More than 20,000 American Indians served in the Civil War, yet their stories have often been left out of the history books.
In Deadly Aim, Sally M. Walker explores the extraordinary lives of Michigan’s Anishinaabe sharpshooters. These brave soldiers served with honor and heroism in the line of duty, despite enduring broken treaties, loss of tribal lands, and racism.
Filled with fascinating archival photographs, maps, and diagrams, this book offers gripping firsthand accounts from the frontlines. You’ll learn about Company K, the elite band of sharpshooters, and Daniel Mwakewenah, the chief who killed more than 32 rebels in a single battle despite being gravely wounded.
Walker celebrates the lives of the soldiers whose stories have been left in the margins of history for too long with extensive research and consultation with the Repatriation Department for the Little Traverse Bay Bands of Odawa Indians, the Eyaawing Museum and Cultural Center, and the Ziibiwing Center of Anishinaabe Culture and Lifeways.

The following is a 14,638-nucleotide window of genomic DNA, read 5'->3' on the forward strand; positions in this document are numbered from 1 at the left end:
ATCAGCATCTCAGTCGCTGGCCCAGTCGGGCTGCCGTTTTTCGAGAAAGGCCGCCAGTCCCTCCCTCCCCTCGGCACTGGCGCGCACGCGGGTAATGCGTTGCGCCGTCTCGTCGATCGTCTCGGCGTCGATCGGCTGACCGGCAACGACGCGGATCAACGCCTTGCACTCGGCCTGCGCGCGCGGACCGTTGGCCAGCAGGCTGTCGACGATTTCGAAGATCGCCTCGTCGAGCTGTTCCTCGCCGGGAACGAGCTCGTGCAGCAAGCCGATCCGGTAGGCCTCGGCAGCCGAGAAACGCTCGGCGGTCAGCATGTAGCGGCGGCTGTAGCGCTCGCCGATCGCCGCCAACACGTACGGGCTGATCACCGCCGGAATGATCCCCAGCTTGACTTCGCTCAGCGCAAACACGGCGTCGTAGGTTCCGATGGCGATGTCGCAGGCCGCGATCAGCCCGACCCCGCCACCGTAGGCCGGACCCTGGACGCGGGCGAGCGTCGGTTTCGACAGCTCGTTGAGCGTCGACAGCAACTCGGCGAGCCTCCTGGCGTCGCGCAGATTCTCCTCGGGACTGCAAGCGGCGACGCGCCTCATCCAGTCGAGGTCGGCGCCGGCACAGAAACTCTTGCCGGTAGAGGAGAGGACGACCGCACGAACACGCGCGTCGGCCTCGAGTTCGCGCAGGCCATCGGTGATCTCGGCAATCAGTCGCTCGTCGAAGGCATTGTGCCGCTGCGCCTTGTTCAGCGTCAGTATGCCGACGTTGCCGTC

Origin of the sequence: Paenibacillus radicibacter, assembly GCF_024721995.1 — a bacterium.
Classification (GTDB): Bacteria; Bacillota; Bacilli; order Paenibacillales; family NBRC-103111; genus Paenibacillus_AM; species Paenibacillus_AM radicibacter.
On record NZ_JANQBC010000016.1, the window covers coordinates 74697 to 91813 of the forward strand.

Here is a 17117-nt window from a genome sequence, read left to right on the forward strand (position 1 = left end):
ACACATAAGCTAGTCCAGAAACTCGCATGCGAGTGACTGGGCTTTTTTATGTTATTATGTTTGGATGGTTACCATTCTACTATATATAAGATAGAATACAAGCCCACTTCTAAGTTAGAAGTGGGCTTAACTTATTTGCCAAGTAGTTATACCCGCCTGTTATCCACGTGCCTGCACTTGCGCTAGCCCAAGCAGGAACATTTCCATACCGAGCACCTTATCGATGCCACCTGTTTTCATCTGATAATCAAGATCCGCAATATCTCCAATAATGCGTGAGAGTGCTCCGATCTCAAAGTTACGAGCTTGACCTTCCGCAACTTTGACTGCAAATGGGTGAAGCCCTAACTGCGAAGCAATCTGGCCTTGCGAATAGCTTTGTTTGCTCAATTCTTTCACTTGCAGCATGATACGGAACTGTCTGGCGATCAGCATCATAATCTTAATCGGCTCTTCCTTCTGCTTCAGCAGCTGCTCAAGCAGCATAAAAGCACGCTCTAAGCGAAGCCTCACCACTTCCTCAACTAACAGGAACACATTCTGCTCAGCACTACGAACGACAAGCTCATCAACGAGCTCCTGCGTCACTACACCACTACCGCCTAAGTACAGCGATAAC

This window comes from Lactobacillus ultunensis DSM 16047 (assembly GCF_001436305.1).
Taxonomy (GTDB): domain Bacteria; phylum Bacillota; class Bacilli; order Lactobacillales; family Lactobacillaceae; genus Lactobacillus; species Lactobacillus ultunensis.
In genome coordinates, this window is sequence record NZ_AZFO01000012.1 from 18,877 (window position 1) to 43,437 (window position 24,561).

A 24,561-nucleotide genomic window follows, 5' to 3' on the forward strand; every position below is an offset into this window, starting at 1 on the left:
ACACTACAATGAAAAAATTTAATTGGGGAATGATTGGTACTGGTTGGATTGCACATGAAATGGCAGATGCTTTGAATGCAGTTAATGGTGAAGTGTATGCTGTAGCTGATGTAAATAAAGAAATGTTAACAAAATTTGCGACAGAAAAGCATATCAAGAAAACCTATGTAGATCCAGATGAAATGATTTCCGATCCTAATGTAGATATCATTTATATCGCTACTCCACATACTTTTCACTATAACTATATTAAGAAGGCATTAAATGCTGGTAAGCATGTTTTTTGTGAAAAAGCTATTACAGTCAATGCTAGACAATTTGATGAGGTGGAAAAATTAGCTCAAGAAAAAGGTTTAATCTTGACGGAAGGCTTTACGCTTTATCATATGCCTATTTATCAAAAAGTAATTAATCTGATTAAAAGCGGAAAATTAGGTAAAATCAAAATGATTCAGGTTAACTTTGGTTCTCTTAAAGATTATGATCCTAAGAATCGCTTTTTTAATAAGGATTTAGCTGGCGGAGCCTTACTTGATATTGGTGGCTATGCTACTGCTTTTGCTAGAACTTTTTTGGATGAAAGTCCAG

"Meticulous research and inclusion of historical photographs, maps, letters, and other Civil War-era documents, as well as the smooth integration of primary source quotes, provide a solid nonfiction target worthy of shelf space. However, it's the final chapter and epilogue recounting life after the war that give a human depth to the soldiers' lives and place this work squarely in the bull's-eye. Hits the mark."—Kirkus Reviews
"An absorbing history of Company K, from riveting battlefield narratives and vivid accounts of horrors endured at Andersonville Prison to tales of poverty due to pension benefits denied."—Booklist (starred review)
Reviews from Goodreads
COMPANY K WAS ONE OF MANY companies that fought on July 30, 1864. The battle in Petersburg, Virginia, was one in a four-year war that had been ignited by decades-old...